Once I was a clever boy learning the arts of Oxford... is a quotation from the verses written by Bishop Richard Fleming (c.1385-1431) for his tomb in Lincoln Cathedral. Fleming, the founder of Lincoln College in Oxford, is the subject of my research for a D. Phil., and, like me, a son of the West Riding. I have remarked in the past that I have a deeply meaningful on-going relationship with a dead fifteenth century bishop... it was Fleming who, in effect, enabled me to come to Oxford and to learn its arts, and for that I am immensely grateful.

Monday, 24 January 2022

The Proclamation of the German Empire in 1871

January 18th was the 151st anniversary of the proclamation of the new German Empire in the Hall of Mirrors at Versailles.

I came by chance on an online video about the events leading up to and surrounding the formal proclamation. It is from a series about the Franco-Prussian War, but stands alone in its coverage of the day. The accounts brings out the improvised nature of the ceremony - presumably because of wanting to hold it on January 18th, the 170th anniversary of the coronation of the first King in Prussia and the fact that German forces were still engaged in fighting the French in the siege of Paris.

Up to the last moment there was a serious tussle over the new Imperial title between Kaiser von Deutschland, favoured by the Kaiser-designate and Deutsches Kaiser, the choice of Bismarck. The difference is, of course, not a just a matter or words, but had deep constitutional significance for the new union. In 1848-9 Wilhelm’s brother Friedrich Wilhelm IV, not lacking in Romantic neo- medievalism, refused the Imperial title proffered by the Frankfurt Assembly on the grounds that he did not want to pick his crown out of the dirt. Now in 1871 Bismarck, aware of the sensitivities of the other German ruling dynasties, predictably prevailed - as Wilhelm I was later to observe it was hard being Kaiser under Bismarck.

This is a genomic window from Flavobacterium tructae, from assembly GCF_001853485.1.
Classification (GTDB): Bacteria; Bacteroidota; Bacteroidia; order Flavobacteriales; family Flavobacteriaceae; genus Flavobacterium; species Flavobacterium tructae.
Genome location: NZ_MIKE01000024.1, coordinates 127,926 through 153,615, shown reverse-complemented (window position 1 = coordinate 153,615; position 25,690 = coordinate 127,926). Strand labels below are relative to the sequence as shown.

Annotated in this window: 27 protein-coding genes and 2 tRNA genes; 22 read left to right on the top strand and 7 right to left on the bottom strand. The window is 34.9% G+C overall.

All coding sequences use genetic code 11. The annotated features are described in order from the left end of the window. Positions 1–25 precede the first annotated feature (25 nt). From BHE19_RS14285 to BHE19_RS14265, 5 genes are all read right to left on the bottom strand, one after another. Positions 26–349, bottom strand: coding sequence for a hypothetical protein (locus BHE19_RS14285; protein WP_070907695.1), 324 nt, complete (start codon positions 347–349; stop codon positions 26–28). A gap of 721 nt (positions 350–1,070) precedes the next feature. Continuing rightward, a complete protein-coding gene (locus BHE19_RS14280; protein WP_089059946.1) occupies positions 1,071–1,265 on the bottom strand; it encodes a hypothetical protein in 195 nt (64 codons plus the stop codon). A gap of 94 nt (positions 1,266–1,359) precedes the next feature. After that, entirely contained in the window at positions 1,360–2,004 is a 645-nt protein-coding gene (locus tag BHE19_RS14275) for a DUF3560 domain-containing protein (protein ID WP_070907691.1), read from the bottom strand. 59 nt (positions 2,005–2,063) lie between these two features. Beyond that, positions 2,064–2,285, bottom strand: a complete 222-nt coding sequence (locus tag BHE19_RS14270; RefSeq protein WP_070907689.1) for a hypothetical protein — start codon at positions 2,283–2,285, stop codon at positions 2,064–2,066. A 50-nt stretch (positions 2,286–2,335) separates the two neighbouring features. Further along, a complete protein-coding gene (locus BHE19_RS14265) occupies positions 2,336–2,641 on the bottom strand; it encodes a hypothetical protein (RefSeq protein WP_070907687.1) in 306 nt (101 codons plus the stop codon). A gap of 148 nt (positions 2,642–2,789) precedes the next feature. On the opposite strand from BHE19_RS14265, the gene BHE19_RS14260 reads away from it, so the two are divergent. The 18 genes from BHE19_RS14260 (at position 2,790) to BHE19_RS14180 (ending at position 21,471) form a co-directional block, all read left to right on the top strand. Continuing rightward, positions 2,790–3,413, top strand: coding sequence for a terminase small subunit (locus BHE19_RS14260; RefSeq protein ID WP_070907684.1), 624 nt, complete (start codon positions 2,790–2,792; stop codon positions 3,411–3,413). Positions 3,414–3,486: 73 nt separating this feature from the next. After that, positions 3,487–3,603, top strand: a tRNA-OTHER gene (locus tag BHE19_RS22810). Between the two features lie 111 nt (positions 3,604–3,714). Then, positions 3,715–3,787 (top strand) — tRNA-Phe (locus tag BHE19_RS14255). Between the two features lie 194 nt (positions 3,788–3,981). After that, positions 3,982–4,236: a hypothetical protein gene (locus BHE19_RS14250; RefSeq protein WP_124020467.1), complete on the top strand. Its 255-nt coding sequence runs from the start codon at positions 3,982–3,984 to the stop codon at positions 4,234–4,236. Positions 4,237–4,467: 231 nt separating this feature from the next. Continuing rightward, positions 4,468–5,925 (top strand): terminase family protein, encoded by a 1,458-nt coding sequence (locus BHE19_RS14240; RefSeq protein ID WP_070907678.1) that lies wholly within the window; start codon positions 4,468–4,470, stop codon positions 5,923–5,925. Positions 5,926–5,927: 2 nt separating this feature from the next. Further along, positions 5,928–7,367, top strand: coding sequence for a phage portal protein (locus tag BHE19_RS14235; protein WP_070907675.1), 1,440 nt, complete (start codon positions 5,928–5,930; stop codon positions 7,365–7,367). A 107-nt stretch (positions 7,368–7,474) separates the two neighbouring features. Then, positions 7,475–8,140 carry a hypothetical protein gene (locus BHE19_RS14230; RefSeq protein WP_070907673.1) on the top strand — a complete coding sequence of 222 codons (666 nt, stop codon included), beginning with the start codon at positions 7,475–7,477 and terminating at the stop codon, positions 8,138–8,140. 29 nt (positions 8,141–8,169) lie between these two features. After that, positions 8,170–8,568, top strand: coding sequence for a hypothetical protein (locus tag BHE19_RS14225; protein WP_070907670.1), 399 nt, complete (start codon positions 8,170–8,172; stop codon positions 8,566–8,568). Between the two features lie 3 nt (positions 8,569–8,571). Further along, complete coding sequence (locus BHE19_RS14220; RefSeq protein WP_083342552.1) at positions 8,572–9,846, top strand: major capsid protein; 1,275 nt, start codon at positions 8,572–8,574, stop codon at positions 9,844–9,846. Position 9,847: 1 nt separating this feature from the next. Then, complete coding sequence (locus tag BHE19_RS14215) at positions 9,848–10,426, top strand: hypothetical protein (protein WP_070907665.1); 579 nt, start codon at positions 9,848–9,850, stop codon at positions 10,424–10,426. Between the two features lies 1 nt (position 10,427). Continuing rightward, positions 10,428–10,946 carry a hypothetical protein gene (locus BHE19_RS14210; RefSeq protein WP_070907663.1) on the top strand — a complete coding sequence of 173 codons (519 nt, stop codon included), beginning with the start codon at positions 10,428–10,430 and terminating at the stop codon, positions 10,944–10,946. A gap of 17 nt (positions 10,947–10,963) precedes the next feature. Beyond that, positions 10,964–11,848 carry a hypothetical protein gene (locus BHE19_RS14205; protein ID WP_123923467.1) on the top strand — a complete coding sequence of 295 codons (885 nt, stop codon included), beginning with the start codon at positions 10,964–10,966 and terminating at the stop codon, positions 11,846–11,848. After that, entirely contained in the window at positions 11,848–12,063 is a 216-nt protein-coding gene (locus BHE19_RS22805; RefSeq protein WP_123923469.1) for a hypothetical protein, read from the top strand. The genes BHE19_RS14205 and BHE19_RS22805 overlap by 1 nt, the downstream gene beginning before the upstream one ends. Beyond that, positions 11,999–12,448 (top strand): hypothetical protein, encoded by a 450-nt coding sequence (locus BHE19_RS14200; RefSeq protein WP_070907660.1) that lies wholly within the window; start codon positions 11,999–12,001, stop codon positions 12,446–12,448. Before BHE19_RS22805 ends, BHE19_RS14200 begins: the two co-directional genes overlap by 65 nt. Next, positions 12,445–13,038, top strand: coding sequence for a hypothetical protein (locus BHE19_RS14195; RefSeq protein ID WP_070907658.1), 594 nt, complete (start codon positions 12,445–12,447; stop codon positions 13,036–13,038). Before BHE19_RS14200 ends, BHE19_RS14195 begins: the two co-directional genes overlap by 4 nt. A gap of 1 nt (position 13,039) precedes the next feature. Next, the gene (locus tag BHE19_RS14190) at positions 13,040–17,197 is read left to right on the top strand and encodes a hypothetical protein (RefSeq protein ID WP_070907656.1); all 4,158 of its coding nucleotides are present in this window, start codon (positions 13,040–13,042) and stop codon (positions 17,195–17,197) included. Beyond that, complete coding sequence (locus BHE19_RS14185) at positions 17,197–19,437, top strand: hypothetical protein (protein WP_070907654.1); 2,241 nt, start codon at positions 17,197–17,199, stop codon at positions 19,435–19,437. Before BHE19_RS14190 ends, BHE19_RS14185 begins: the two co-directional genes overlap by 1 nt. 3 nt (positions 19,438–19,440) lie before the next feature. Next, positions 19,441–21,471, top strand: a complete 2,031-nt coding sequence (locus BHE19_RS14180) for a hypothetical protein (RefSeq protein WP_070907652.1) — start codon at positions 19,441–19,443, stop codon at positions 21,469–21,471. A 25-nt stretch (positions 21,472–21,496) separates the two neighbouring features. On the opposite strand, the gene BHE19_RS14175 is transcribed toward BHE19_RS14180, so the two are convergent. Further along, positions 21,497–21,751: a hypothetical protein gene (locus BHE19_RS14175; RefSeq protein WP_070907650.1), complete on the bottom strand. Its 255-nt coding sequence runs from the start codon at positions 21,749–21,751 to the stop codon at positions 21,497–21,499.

There is a short Wikipedia account of Grand Duke Friedrich I of Baden, the son-in-law of the new Kaiser who proclaimed him to the assembled throng in the Hall of Mirrors at Frederick I, Grand Duke of Baden

Crown Prince Friedrich, usually known in the Anglophone world as Frederick, was keen to revive medieval forms for the new German monarchy. It is recorded that he, together with his wife would look at books with illustrations of the insignia and emblems of the medieval Empire and he would say that these symbols must be brought back. 

When in 1888 he eventually succeeded his father as Kaiser there was to be a problem which did not confront either his father or his son, Wilhelm I and Wilhelm II. As the new ruler he wished to be styled Frederick IV, implying continuity with the Holy Roman Emperors and the fifteenth century Habsburg Frederick III, rather than using his Prussian regal numbering as Frederick III. Bismarck was insistent that the style Emperor Frederick IV would offend their ally the Austin’s-Hungarian Empire, and Frederick’s 99 day reign as both Kaiser and King was to be as Frederick III. 

That question touched upon the generally unspoken question as to whether the new Empire was German - or even pan-German - or whether it was in reality just a greater Prussia. The answer is, of course, that it was both. Prussia was far and away the largest constituent territory and had far more votes in the Imperial Council. The problems were, ironically, perhaps strongest in Prussia itself where in the east its Polish speaking subjects were content to be ruled by the King of  Prussia, but did not necessarily think of themselves as Germans, and resented a uniform language being imposed by the local administration. Similarly Rhineland subjects, added to the Kingdom in 1814-15 felt little in common with Berlin, and still less with Königsberg.

File:Wappen Deutsches Reich - Reichsadler 1889.svg

The cost of arms of the German Empire
This version was adopted in 1889

Image: Wikipedia 

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